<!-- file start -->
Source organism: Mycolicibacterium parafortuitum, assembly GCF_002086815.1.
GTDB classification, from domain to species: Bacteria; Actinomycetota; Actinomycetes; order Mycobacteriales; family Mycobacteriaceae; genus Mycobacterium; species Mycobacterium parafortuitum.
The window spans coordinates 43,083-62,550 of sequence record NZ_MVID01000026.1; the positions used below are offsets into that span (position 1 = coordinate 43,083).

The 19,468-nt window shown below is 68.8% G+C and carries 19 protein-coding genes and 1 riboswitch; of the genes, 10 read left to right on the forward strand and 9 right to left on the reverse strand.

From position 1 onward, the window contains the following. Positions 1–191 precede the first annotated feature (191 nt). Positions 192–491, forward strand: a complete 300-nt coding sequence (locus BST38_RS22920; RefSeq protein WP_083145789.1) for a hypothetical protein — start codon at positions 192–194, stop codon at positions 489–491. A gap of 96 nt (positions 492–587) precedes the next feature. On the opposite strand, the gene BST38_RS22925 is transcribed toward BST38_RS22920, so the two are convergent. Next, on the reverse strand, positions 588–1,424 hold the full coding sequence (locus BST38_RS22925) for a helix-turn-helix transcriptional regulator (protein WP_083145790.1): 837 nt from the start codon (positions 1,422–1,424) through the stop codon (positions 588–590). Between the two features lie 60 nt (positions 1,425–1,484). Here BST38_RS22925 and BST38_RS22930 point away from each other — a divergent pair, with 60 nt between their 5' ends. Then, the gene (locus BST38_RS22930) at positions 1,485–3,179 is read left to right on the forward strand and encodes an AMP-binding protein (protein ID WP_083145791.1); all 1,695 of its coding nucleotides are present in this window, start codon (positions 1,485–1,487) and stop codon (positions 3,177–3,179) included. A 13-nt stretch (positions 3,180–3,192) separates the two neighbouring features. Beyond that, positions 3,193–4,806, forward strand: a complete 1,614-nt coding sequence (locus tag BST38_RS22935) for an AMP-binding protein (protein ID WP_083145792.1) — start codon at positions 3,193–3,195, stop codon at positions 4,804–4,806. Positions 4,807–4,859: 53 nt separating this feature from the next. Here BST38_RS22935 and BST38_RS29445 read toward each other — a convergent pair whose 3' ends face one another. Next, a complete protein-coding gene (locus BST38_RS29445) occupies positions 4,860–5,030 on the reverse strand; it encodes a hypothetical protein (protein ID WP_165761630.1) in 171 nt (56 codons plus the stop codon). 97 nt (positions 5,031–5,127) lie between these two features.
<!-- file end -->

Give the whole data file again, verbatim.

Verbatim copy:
Source organism: Mycolicibacterium parafortuitum, assembly GCF_002086815.1.
GTDB classification, from domain to species: Bacteria; Actinomycetota; Actinomycetes; order Mycobacteriales; family Mycobacteriaceae; genus Mycobacterium; species Mycobacterium parafortuitum.
The window spans coordinates 43,083-62,550 of sequence record NZ_MVID01000026.1; the positions used below are offsets into that span (position 1 = coordinate 43,083).

The 19,468-nt window shown below is 68.8% G+C and carries 19 protein-coding genes and 1 riboswitch; of the genes, 10 read left to right on the forward strand and 9 right to left on the reverse strand.

From position 1 onward, the window contains the following. Positions 1–191 precede the first annotated feature (191 nt). Positions 192–491, forward strand: a complete 300-nt coding sequence (locus BST38_RS22920; RefSeq protein WP_083145789.1) for a hypothetical protein — start codon at positions 192–194, stop codon at positions 489–491. A gap of 96 nt (positions 492–587) precedes the next feature. On the opposite strand, the gene BST38_RS22925 is transcribed toward BST38_RS22920, so the two are convergent. Next, on the reverse strand, positions 588–1,424 hold the full coding sequence (locus BST38_RS22925) for a helix-turn-helix transcriptional regulator (protein WP_083145790.1): 837 nt from the start codon (positions 1,422–1,424) through the stop codon (positions 588–590). Between the two features lie 60 nt (positions 1,425–1,484). Here BST38_RS22925 and BST38_RS22930 point away from each other — a divergent pair, with 60 nt between their 5' ends. Then, the gene (locus BST38_RS22930) at positions 1,485–3,179 is read left to right on the forward strand and encodes an AMP-binding protein (protein ID WP_083145791.1); all 1,695 of its coding nucleotides are present in this window, start codon (positions 1,485–1,487) and stop codon (positions 3,177–3,179) included. A 13-nt stretch (positions 3,180–3,192) separates the two neighbouring features. Beyond that, positions 3,193–4,806, forward strand: a complete 1,614-nt coding sequence (locus tag BST38_RS22935) for an AMP-binding protein (protein ID WP_083145792.1) — start codon at positions 3,193–3,195, stop codon at positions 4,804–4,806. Positions 4,807–4,859: 53 nt separating this feature from the next. Here BST38_RS22935 and BST38_RS29445 read toward each other — a convergent pair whose 3' ends face one another. Next, a complete protein-coding gene (locus BST38_RS29445) occupies positions 4,860–5,030 on the reverse strand; it encodes a hypothetical protein (protein ID WP_165761630.1) in 171 nt (56 codons plus the stop codon). 97 nt (positions 5,031–5,127) lie between these two features.